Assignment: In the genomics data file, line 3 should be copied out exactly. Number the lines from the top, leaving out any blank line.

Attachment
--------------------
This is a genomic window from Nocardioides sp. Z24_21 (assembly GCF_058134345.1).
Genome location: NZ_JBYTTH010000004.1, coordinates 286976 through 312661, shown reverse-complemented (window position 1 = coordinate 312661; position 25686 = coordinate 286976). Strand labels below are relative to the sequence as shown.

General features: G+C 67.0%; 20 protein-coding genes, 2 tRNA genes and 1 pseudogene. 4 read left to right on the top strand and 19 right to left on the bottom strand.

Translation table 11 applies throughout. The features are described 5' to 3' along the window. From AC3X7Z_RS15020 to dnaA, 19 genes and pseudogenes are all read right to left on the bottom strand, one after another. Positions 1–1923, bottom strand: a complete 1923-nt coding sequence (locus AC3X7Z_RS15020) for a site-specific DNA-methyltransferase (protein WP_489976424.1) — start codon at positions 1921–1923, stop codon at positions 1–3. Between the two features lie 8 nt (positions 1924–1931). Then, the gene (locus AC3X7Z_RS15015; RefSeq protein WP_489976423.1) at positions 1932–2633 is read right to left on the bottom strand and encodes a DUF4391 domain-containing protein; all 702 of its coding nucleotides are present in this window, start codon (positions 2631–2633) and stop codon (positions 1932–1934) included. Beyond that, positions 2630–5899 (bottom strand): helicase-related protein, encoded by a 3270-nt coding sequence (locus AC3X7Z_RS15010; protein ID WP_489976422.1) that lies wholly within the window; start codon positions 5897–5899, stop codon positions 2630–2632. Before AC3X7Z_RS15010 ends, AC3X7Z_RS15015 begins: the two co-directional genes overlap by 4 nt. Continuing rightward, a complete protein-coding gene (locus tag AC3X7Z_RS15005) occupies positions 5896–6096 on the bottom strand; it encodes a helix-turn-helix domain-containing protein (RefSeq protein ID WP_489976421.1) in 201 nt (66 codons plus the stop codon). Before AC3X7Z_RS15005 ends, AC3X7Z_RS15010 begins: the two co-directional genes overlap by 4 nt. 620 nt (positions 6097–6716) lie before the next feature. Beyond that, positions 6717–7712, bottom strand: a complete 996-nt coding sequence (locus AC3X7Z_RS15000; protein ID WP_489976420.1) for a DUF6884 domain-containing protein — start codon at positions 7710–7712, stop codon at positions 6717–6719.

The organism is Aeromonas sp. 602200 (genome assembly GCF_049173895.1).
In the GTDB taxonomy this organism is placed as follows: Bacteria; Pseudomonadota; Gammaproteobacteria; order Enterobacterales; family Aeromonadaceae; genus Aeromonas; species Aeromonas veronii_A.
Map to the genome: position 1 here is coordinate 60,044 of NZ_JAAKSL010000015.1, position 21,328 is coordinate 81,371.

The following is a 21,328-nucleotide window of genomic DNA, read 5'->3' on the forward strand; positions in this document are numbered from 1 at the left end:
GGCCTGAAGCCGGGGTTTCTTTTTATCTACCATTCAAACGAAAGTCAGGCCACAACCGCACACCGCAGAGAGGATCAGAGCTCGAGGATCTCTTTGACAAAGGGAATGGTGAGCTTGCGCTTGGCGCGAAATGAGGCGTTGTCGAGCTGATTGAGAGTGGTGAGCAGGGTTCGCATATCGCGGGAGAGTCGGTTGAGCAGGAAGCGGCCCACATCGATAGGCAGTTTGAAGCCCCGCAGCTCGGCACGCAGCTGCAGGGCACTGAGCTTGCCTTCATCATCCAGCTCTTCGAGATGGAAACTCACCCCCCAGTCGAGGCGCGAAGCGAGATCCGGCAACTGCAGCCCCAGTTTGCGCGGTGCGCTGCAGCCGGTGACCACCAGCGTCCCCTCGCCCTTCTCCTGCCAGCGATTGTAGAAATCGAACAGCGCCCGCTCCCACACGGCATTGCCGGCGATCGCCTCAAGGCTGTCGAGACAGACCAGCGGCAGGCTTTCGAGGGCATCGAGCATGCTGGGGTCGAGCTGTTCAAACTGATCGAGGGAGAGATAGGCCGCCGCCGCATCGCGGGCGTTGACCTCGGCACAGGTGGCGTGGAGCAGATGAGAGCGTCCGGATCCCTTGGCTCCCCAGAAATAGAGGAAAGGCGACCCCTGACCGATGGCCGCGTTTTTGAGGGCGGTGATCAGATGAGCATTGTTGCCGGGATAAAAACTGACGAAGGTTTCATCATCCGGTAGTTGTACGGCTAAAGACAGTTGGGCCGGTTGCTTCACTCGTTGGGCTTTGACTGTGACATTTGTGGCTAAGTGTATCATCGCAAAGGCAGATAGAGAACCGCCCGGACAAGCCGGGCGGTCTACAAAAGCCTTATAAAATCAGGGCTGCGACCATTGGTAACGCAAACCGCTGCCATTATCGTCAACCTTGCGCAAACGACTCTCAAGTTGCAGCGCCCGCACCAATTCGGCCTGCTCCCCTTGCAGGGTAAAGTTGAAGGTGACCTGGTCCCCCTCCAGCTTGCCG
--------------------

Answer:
General features: G+C 67.0%; 20 protein-coding genes, 2 tRNA genes and 1 pseudogene. 4 read left to right on the top strand and 19 right to left on the bottom strand.